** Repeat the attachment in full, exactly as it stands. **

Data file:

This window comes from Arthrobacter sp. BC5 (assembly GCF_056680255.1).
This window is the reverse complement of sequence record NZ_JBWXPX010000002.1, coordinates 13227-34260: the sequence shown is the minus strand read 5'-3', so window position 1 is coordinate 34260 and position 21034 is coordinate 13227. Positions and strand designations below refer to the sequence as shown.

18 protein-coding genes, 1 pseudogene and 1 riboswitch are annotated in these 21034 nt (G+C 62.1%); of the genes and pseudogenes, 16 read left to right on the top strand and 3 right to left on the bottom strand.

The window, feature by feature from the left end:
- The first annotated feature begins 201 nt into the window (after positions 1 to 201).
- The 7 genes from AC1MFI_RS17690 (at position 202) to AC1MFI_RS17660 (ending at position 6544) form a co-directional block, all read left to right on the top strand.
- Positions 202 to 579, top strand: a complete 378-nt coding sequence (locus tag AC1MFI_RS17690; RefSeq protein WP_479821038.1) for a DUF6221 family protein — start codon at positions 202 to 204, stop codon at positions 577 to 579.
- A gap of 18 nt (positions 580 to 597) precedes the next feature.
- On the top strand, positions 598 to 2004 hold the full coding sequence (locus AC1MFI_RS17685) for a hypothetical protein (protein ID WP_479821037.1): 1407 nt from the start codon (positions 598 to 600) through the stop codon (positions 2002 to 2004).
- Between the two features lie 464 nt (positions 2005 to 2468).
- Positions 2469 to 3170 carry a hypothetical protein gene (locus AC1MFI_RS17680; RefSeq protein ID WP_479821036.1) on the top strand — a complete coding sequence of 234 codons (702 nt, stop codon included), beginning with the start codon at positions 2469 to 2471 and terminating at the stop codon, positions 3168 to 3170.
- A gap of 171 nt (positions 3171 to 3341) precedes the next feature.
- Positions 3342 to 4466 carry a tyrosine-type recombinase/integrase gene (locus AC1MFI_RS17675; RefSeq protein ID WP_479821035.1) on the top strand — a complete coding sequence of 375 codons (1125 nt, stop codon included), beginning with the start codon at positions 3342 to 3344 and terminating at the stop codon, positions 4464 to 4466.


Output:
This window comes from Arthrobacter sp. BC5 (assembly GCF_056680255.1).
This window is the reverse complement of sequence record NZ_JBWXPX010000002.1, coordinates 13227-34260: the sequence shown is the minus strand read 5'-3', so window position 1 is coordinate 34260 and position 21034 is coordinate 13227. Positions and strand designations below refer to the sequence as shown.

18 protein-coding genes, 1 pseudogene and 1 riboswitch are annotated in these 21034 nt (G+C 62.1%); of the genes and pseudogenes, 16 read left to right on the top strand and 3 right to left on the bottom strand.

The window, feature by feature from the left end:
- The first annotated feature begins 201 nt into the window (after positions 1 to 201).
- The 7 genes from AC1MFI_RS17690 (at position 202) to AC1MFI_RS17660 (ending at position 6544) form a co-directional block, all read left to right on the top strand.
- Positions 202 to 579, top strand: a complete 378-nt coding sequence (locus tag AC1MFI_RS17690; RefSeq protein WP_479821038.1) for a DUF6221 family protein — start codon at positions 202 to 204, stop codon at positions 577 to 579.
- A gap of 18 nt (positions 580 to 597) precedes the next feature.
- On the top strand, positions 598 to 2004 hold the full coding sequence (locus AC1MFI_RS17685) for a hypothetical protein (protein ID WP_479821037.1): 1407 nt from the start codon (positions 598 to 600) through the stop codon (positions 2002 to 2004).
- Between the two features lie 464 nt (positions 2005 to 2468).
- Positions 2469 to 3170 carry a hypothetical protein gene (locus AC1MFI_RS17680; RefSeq protein ID WP_479821036.1) on the top strand — a complete coding sequence of 234 codons (702 nt, stop codon included), beginning with the start codon at positions 2469 to 2471 and terminating at the stop codon, positions 3168 to 3170.
- A gap of 171 nt (positions 3171 to 3341) precedes the next feature.
- Positions 3342 to 4466 carry a tyrosine-type recombinase/integrase gene (locus AC1MFI_RS17675; RefSeq protein ID WP_479821035.1) on the top strand — a complete coding sequence of 375 codons (1125 nt, stop codon included), beginning with the start codon at positions 3342 to 3344 and terminating at the stop codon, positions 4464 to 4466.